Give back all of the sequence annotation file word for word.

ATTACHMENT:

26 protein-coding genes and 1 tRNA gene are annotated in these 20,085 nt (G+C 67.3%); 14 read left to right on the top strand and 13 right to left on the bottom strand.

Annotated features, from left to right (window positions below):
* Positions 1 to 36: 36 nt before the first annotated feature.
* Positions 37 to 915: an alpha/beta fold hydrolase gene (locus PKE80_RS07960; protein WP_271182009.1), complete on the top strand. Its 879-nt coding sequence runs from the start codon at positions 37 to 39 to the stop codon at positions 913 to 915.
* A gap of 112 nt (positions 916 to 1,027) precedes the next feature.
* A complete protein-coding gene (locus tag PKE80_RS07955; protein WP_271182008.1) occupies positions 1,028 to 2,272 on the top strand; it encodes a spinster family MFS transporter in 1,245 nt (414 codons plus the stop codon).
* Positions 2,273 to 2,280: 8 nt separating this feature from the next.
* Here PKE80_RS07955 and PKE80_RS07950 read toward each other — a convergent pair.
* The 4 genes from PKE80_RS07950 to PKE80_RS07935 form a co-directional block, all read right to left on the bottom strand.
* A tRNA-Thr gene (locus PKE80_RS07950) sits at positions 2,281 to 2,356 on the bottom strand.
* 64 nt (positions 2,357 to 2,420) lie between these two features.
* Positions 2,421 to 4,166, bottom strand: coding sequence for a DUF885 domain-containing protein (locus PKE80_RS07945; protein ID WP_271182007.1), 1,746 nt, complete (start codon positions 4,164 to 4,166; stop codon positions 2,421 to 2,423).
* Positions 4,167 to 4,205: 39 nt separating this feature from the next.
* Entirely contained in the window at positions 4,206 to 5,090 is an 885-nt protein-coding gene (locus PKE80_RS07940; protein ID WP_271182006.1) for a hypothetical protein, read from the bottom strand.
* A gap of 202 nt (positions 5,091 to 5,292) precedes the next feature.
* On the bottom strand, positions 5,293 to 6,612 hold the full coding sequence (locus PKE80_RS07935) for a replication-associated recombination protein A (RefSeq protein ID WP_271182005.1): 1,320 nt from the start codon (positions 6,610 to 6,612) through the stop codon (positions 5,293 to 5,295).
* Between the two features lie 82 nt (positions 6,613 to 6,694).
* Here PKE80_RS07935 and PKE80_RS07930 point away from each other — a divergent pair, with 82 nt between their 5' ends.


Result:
26 protein-coding genes and 1 tRNA gene are annotated in these 20,085 nt (G+C 67.3%); 14 read left to right on the top strand and 13 right to left on the bottom strand.

Annotated features, from left to right (window positions below):
* Positions 1 to 36: 36 nt before the first annotated feature.
* Positions 37 to 915: an alpha/beta fold hydrolase gene (locus PKE80_RS07960; protein WP_271182009.1), complete on the top strand. Its 879-nt coding sequence runs from the start codon at positions 37 to 39 to the stop codon at positions 913 to 915.
* A gap of 112 nt (positions 916 to 1,027) precedes the next feature.
* A complete protein-coding gene (locus tag PKE80_RS07955; protein WP_271182008.1) occupies positions 1,028 to 2,272 on the top strand; it encodes a spinster family MFS transporter in 1,245 nt (414 codons plus the stop codon).
* Positions 2,273 to 2,280: 8 nt separating this feature from the next.
* Here PKE80_RS07955 and PKE80_RS07950 read toward each other — a convergent pair.
* The 4 genes from PKE80_RS07950 to PKE80_RS07935 form a co-directional block, all read right to left on the bottom strand.
* A tRNA-Thr gene (locus PKE80_RS07950) sits at positions 2,281 to 2,356 on the bottom strand.
* 64 nt (positions 2,357 to 2,420) lie between these two features.
* Positions 2,421 to 4,166, bottom strand: coding sequence for a DUF885 domain-containing protein (locus PKE80_RS07945; protein ID WP_271182007.1), 1,746 nt, complete (start codon positions 4,164 to 4,166; stop codon positions 2,421 to 2,423).
* Positions 4,167 to 4,205: 39 nt separating this feature from the next.
* Entirely contained in the window at positions 4,206 to 5,090 is an 885-nt protein-coding gene (locus PKE80_RS07940; protein ID WP_271182006.1) for a hypothetical protein, read from the bottom strand.
* A gap of 202 nt (positions 5,091 to 5,292) precedes the next feature.
* On the bottom strand, positions 5,293 to 6,612 hold the full coding sequence (locus PKE80_RS07935) for a replication-associated recombination protein A (RefSeq protein ID WP_271182005.1): 1,320 nt from the start codon (positions 6,610 to 6,612) through the stop codon (positions 5,293 to 5,295).
* Between the two features lie 82 nt (positions 6,613 to 6,694).
* Here PKE80_RS07935 and PKE80_RS07930 point away from each other — a divergent pair, with 82 nt between their 5' ends.